Sunday, August 31, 2014

Diplomacy Game Results For Spring 1901 Turn

Results for Spring, 1901 (Movement)

General Notices: No retreating units; retreat phase skipped.

Order resolution completed on 31-Aug-2014 at 12:14:40 EDT

From the Daily Dissembler’s European correspondent.

Following a winter full of warm professions of peace and good will between the Crowned Heads of Europe, the movement of forces at the start of the campaigning season suggest that peace is not on anyone’s mind.

Of greatest interest to our readers will be news of a large clash between the Black Sea fleets of the Russian and Ottoman Empires.   Reports from fishermen who witnessed the battle suggest that the two fleets approached each other and suddenly began exchanging salvos for at least a half hour, until both lines of battle turned and headed for their respective ports.   Loss of life and ships in the battle is unknown at this time.   The Dissembler hopes to have comments from bot courts in due course.  Can this skirmish have been the result of a misunderstanding, or will war follow?

A source at the British Foreign Office suggests that elements of the Royal Navy have been sent north to protect British cod trawlers operating in the North and Norwegian Seas, but protect them from whom is the question of the day.  It is unknown how the British react to the German High Seas Fleet and Army occupying Denmark.   England and Russia appear to be moving on Norway and Sweden respectively to protect their interests.  

The massing of armies along Russia’s western border suggests that tensions are rising in the region.   It is unknown if the German and Austrian armies in Silesia and Galicia are cooperating.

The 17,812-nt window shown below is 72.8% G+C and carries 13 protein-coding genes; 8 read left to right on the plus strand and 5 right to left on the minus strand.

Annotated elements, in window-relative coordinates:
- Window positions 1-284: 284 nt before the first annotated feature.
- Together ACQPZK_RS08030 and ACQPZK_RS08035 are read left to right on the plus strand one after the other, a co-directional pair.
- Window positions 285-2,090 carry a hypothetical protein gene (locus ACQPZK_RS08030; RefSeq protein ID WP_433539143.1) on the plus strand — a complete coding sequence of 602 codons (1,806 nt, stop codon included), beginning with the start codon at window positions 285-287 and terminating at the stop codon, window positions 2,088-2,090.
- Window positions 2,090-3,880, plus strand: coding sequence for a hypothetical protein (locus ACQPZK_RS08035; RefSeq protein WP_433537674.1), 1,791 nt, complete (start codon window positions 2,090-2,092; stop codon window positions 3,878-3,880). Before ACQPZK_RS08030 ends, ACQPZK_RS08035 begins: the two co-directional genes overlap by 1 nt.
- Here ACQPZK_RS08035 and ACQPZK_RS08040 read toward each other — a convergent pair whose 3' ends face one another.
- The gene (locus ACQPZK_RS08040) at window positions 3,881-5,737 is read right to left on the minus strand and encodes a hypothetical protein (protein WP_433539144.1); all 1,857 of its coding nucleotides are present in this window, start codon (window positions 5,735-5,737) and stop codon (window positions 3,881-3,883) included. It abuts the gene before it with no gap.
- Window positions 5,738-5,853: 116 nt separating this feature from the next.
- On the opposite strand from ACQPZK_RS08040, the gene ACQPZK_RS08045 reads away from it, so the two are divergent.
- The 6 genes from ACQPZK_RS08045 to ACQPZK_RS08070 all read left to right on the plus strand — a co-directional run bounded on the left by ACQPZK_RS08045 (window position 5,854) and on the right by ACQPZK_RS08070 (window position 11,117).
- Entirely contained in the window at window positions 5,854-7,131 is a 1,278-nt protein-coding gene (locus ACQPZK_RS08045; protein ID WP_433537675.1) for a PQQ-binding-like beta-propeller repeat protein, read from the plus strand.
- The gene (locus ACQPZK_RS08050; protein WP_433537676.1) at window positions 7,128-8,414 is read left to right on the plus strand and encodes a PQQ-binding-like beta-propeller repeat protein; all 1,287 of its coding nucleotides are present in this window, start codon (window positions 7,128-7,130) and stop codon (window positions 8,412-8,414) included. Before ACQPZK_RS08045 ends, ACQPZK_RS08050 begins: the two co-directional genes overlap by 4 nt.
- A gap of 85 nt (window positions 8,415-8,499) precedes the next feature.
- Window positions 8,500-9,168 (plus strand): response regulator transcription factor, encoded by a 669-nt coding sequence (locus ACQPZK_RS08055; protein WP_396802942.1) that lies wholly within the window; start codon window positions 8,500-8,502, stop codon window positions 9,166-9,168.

The presence of Italian soldiers in Tyrolia is certain to cause comment by the German and Austrian emperors.   France’s role in this matter is also uncertain, though it’s occupation of Piedmont suggests that Paris has intentions in the region.   The absence of French and English naval moves into the English Channel suggests an understanding between the two powers, at least for now.

The Daily Dissembler will endeavour to have comment from Europe’s Crowned Heads in its next issue.

Order Results:

Austria: Austria: A bud -> gal Austria: F tri -> alb Austria: A vie -> tri

England: England: F edi -> nwg England: A lvp -> edi England: F lon -> nth

France: France: F bre -> pic France: A mar -> pie France: A par -> bur

Germany: Germany: A ber -> sil Germany: F kie -> den Germany: A mun -> ruh

Italy: Italy: F nap Holds Italy: A rom -> ven Italy: A ven -> tyr

Russia: Russia: A mos -> ukr Russia: F sev -> bla Bounced with ank (1 against 1). Russia: F stp/sc -> bot Russia: A war Holds

Turkey: Turkey: F ank -> bla Bounced with sev (1 against 1). Turkey: A con -> bul Turkey: A smy -> con

Deadline for next orders is midnight EDT, Saturday, 14 September.

Right, I’m off to have a margarita or three.



  1. I love the reporter and picture can't wait to see how this game turns out.

  2. I'm looking forward to seeing how this develops. I like the updates as news reports too.



  3. A commentary by General Sir Erasmus Blatt, geo-political and military correspondent for the Rioters News Agency.

    "With the breakdown of normal peaceful relationships among the Great Powers of Europe, the shooting war has begun. And some very interesting strategic decisions have been taken by several of the military heads, especially among the Central Powers, but by France as well.

    "Some very strange moves, here. This correspondent is very surprised the Italian Fleet didn't enter the Tyrrhenian sea, or maybe the Ionian. It's a gimme: the only possible threat to Naples comes from the Austrians, and even they can't get there in time before Italy builds after taking Tunis or, (from the Ionian Sea) Greece if it can be taken without a fight. Then again, who knows but Italy's King and the Emperor of Austro-Hungary have not reached an Understanding - or even a military alliance withal? Stranger things have happened.